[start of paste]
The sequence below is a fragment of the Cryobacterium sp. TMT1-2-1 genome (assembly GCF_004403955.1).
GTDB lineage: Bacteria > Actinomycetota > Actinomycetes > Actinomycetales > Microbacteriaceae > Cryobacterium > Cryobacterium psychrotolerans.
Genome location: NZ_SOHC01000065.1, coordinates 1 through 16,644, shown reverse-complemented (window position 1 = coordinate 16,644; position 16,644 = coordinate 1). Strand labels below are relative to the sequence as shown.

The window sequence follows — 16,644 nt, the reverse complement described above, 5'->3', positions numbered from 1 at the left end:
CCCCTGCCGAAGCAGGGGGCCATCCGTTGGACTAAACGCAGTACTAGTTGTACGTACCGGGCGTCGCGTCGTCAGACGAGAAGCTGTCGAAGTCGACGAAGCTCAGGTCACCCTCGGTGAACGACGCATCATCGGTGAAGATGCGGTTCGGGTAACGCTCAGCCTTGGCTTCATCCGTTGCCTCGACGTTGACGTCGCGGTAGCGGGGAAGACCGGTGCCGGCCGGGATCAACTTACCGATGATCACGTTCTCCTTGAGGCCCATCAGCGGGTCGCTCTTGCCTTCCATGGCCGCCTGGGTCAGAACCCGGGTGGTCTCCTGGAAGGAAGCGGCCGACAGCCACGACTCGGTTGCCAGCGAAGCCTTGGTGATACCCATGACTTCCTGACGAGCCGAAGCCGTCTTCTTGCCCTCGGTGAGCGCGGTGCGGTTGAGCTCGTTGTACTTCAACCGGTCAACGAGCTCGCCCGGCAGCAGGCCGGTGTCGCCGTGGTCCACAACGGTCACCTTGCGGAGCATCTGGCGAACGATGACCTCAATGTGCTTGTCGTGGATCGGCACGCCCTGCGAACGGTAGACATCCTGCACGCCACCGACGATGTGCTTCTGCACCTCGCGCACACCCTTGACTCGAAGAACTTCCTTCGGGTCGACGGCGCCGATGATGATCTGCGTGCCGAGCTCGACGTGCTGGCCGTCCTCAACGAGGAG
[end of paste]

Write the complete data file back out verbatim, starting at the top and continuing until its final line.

The sequence below is a fragment of the Cryobacterium sp. TMT1-2-1 genome (assembly GCF_004403955.1).
GTDB lineage: Bacteria > Actinomycetota > Actinomycetes > Actinomycetales > Microbacteriaceae > Cryobacterium > Cryobacterium psychrotolerans.
Genome location: NZ_SOHC01000065.1, coordinates 1 through 16,644, shown reverse-complemented (window position 1 = coordinate 16,644; position 16,644 = coordinate 1). Strand labels below are relative to the sequence as shown.

The window sequence follows — 16,644 nt, the reverse complement described above, 5'->3', positions numbered from 1 at the left end:
CCCCTGCCGAAGCAGGGGGCCATCCGTTGGACTAAACGCAGTACTAGTTGTACGTACCGGGCGTCGCGTCGTCAGACGAGAAGCTGTCGAAGTCGACGAAGCTCAGGTCACCCTCGGTGAACGACGCATCATCGGTGAAGATGCGGTTCGGGTAACGCTCAGCCTTGGCTTCATCCGTTGCCTCGACGTTGACGTCGCGGTAGCGGGGAAGACCGGTGCCGGCCGGGATCAACTTACCGATGATCACGTTCTCCTTGAGGCCCATCAGCGGGTCGCTCTTGCCTTCCATGGCCGCCTGGGTCAGAACCCGGGTGGTCTCCTGGAAGGAAGCGGCCGACAGCCACGACTCGGTTGCCAGCGAAGCCTTGGTGATACCCATGACTTCCTGACGAGCCGAAGCCGTCTTCTTGCCCTCGGTGAGCGCGGTGCGGTTGAGCTCGTTGTACTTCAACCGGTCAACGAGCTCGCCCGGCAGCAGGCCGGTGTCGCCGTGGTCCACAACGGTCACCTTGCGGAGCATCTGGCGAACGATGACCTCAATGTGCTTGTCGTGGATCGGCACGCCCTGCGAACGGTAGACATCCTGCACGCCACCGACGATGTGCTTCTGCACCTCGCGCACACCCTTGACTCGAAGAACTTCCTTCGGGTCGACGGCGCCGATGATGATCTGCGTGCCGAGCTCGACGTGCTGGCCGTCCTCAACGAGGAG